What happens in the moments just before death is widely believed to be a slowdown of the body's systems as the heart stops beating and blood flow ends.
But a new laboratory study by the University of Michigan Medical School reveals a storm of brain activity that erupts as the heart deteriorates that may play a surprising destabilizing role in heart function.
This near-death brain signaling may be targeted to help cardiac arrest patients survive. Most of the more than 400,000 Americans who experience cardiac arrest die without immediate help.
"Despite the loss of consciousness and absence of signs of life, internally the brain exhibits sustained, organized activity and increased communication with the heart, which one may guess is an effort to save the heart," says senior study author Jimo Borjigin, Ph.D., associate professor of neurology and associate professor of molecular and integrative physiology.
However the brain signaling at near-death may, in fact, accelerate cardiac demise, according to the study published in PNAS.
Researchers with backgrounds in engineering, neuroscience, physiology, cardiology, chemistry, and pharmacology looked at the mechanism by which the heart of a healthy person ceases to function within just a few minutes without oxygen.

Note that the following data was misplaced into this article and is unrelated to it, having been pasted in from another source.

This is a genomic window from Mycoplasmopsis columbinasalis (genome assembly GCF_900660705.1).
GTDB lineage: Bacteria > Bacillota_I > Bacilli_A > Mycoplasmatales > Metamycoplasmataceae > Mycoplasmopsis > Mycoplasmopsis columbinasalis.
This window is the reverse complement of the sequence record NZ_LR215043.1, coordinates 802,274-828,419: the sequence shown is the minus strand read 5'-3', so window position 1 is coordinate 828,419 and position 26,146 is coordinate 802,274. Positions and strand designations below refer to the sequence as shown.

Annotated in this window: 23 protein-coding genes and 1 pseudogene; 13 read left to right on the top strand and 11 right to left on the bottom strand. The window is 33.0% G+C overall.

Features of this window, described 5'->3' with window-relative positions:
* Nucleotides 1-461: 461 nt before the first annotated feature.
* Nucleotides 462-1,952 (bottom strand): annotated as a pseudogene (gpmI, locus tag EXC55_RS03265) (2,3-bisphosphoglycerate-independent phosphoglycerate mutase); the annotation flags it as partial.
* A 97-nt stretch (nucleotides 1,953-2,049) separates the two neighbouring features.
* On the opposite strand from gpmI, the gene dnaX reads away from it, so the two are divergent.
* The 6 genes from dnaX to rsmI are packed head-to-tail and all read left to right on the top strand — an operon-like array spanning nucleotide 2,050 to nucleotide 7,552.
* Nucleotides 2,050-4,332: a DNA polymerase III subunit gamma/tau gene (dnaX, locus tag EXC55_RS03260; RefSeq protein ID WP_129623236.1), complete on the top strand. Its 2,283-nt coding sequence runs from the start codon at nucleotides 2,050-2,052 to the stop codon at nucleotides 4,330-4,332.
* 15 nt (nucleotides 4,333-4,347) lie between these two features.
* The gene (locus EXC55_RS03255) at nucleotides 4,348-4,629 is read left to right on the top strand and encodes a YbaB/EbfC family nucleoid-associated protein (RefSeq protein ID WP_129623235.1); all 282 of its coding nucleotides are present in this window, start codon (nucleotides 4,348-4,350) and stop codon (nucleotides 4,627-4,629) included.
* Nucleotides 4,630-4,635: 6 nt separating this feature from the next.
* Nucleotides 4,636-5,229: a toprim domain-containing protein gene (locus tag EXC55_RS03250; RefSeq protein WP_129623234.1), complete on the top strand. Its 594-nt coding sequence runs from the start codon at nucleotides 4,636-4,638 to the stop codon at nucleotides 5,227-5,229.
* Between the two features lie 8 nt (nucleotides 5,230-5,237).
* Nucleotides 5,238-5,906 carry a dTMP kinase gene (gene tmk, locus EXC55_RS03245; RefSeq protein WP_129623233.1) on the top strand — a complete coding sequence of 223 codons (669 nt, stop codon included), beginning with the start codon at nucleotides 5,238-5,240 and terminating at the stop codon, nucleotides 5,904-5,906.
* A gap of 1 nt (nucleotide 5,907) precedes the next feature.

While the animal study examined asphyxia-induced cardiac arrest, sudden cardiac death can also follow fatal cardiac arrhythmias, ischemic stroke, traumatic brain injury, brain hemorrhage and epilepsy.
For the study, performed in rats, researchers simultaneously examined the heart and brain during experimental asphyxiation and documented an immediate release of more than a dozen neurochemicals, along with an activation of brain-heart connectivity.
Following a steep fall of the heart rate, brain signals strongly synchronized with the heart rhythm, as visualized beat-by-beat using a new technology developed in the Borjigin laboratory called electrocardiomatrix.
According to the study, blocking the brain's outflow significantly delayed ventricular fibrillation, in which the lower chambers of the heart quiver and the heart cannot pump any blood. It's the most serious cardiac rhythm disturbance.
"The study suggests that a pharmacological blockade of the brain's electrical connections to the heart during cardiac arrest may improve the chances of survival in cardiac arrest patients," Borjigin says.
In previous work, Borjigin and her colleagues demonstrated significant organized activation of the brain in animals during cardiac arrest. This new study provides a neurochemical foundation for the surge in brain activity and a brain-heart connectivity that may be targeted to lengthen detectable brain activity.
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